I wish you a merry christmas and a happy new year.
This week I received an email from my bank company. They advertised that they are cooperating with the "Post"(Austrian mailprovider) and recommended to use "E-Brief" for notifications from them. My first thought was: "it's E-Mail". Because E-Brief translated from german means: "E-Mail". So I took a look in the FAQ's from the Post and they wrote things like(translated from German):
Your E-"Letter Box" from everywhere
This blog really became 4 years old. When I started to write it was mostly for practicing written english. But my intention was always to give something back to the open-source community. I failed terribly with the first point. My english is as bad as it was before, but I have readers and get responses to some articles. It seems that I didn't failed with "giving something back to the open-source community".
Thank you to all my readers.
- System affected: PHKP
- Software-Version: including commit 88fd9cfdf14ea4b6ac3e3967feea7bcaabb6f03b
- User-Interaction: Not required
- Impact: Remote-Code-Execution
- CVE: CVE-2018-1000885
According to the project-page "PHKP is an implementation of the OpenPGP HTTP Keyserver Protocol (HKP) in PHP".
Sysadmins are the heros who bring back our cat-pictures from the heights of the filesystem-tree. So let's honour our firefighters of the internet.
Many people are scared because Microsoft bought GitHub. I wonder why people are so shocked now. Github is just another cloud-thingy and cloud means: "it's just the computer of someone else". If "someone else" will shutdown or wipe his computer, then we better have backups. Having this in our minds I would say that it's time to make (auto)backups. I wrote this little ruby-script that clones all public repositories of a user into a directory.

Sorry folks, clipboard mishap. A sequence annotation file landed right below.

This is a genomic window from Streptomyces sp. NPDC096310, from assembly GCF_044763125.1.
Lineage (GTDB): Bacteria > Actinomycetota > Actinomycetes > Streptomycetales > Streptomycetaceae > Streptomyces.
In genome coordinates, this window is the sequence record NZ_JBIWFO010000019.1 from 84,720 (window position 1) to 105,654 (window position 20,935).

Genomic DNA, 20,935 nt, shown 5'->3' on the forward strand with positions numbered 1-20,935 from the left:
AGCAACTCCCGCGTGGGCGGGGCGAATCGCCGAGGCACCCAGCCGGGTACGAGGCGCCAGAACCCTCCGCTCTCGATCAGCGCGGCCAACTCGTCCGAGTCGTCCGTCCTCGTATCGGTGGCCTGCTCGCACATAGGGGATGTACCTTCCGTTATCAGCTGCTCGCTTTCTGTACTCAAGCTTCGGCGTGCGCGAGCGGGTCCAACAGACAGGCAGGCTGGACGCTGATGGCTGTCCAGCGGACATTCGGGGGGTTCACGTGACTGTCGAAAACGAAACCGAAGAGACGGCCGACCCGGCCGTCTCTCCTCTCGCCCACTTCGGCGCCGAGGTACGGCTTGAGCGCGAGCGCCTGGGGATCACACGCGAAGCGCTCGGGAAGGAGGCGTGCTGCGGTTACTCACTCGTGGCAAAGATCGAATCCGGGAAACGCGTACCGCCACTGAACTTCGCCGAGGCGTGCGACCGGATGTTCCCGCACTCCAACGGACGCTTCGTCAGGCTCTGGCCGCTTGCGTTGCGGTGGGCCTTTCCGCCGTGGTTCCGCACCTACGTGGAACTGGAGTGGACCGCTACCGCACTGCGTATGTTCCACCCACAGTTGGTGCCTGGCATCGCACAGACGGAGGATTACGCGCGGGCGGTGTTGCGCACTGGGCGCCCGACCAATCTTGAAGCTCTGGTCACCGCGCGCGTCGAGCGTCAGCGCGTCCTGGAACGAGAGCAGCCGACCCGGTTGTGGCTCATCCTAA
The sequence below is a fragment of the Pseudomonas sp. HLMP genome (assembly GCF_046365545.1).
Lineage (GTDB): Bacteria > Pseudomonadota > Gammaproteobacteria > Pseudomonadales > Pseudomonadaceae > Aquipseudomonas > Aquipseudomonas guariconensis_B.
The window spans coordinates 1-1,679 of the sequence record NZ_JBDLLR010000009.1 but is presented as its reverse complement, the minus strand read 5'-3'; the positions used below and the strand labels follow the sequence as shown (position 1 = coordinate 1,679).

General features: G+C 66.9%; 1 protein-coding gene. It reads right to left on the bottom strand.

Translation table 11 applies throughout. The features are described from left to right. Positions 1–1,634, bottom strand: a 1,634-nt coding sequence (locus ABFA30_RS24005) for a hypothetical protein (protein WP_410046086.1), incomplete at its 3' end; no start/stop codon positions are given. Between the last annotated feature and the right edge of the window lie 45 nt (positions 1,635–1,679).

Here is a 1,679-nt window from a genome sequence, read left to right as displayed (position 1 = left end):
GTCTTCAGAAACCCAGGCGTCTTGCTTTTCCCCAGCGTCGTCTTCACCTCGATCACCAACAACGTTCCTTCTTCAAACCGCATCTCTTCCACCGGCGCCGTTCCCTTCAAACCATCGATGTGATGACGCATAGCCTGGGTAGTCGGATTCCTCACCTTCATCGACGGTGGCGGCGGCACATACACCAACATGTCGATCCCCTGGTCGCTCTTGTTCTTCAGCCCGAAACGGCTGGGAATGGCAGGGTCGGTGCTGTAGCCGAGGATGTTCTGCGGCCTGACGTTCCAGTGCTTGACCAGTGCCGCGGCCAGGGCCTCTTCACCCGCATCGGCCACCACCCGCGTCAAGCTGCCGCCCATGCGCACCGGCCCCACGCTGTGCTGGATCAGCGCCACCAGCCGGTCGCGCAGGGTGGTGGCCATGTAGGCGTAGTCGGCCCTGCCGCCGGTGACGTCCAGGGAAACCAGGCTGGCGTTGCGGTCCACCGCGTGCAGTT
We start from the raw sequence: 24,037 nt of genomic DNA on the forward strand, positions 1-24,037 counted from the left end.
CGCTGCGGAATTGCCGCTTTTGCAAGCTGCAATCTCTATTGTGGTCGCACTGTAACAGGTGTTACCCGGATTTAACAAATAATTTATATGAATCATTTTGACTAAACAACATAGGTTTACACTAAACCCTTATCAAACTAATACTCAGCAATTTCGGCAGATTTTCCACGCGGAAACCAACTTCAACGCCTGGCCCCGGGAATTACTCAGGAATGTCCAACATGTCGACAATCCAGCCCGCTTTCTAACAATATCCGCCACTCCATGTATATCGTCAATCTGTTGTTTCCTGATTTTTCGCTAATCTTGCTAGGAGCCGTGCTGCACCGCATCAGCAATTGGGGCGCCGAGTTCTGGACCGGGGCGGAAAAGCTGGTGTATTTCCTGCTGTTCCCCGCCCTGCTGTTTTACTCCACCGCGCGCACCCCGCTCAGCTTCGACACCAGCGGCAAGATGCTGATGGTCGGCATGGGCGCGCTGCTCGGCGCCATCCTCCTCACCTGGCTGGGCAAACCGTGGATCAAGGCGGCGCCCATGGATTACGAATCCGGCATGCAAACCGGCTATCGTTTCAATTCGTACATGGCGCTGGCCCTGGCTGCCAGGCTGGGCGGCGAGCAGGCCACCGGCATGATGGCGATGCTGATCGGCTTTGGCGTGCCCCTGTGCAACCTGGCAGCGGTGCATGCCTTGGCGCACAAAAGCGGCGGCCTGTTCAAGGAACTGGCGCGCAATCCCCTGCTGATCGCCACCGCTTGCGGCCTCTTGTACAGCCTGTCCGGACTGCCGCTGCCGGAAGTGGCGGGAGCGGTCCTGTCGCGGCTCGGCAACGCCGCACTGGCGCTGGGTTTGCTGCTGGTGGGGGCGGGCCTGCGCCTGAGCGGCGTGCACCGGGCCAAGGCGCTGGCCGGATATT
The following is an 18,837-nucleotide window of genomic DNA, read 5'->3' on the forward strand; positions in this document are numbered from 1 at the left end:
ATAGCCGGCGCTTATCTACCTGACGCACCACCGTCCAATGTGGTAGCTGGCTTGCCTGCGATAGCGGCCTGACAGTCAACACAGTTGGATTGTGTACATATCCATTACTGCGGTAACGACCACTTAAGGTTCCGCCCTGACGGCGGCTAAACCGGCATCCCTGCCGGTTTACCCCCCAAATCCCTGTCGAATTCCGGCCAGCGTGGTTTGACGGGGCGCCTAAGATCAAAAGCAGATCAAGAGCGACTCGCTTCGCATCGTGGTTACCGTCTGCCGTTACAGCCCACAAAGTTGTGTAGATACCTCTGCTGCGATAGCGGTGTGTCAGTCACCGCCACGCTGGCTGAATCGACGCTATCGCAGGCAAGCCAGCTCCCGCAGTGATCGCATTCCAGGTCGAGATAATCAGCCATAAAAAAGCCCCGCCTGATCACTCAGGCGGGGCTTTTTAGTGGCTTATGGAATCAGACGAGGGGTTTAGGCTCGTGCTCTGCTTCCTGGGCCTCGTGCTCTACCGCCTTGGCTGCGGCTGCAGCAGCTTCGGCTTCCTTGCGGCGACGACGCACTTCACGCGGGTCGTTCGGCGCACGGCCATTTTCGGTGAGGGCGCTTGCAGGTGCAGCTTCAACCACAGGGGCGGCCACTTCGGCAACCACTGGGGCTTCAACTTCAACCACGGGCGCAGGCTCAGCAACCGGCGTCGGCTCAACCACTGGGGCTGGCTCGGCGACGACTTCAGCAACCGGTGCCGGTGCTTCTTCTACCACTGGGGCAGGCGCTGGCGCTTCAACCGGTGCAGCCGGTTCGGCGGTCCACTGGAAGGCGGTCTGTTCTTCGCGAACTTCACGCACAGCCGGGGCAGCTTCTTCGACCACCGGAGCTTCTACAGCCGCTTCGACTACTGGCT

I proudly pronounce the first (pre-)release of cryptorecord. Cryptorecords is a ruby gem that provides an API and scripts for creating crypto-related dns-records(e.g. DANE). Currently it supports TLSA, OPENPGPKEYS and SSHFP but I plan to support other records in future. The API doesn't create any keys or certificates. It just takes existing keyfiles to create the DNS-records.
TLS via SMTP is opportunistic which makes connections vulnerable to man-in-the-middle-attacks. In order to prevent mitm-attacks, DANE could be used. The sender-server will first check the domain-records if dnssec is in use(and valid) and if a TLSA-record is published(and valid). If a TLSA-record is valid and matches with the certificate of the recipient-server the connection could be encrypted and the encryption is verified.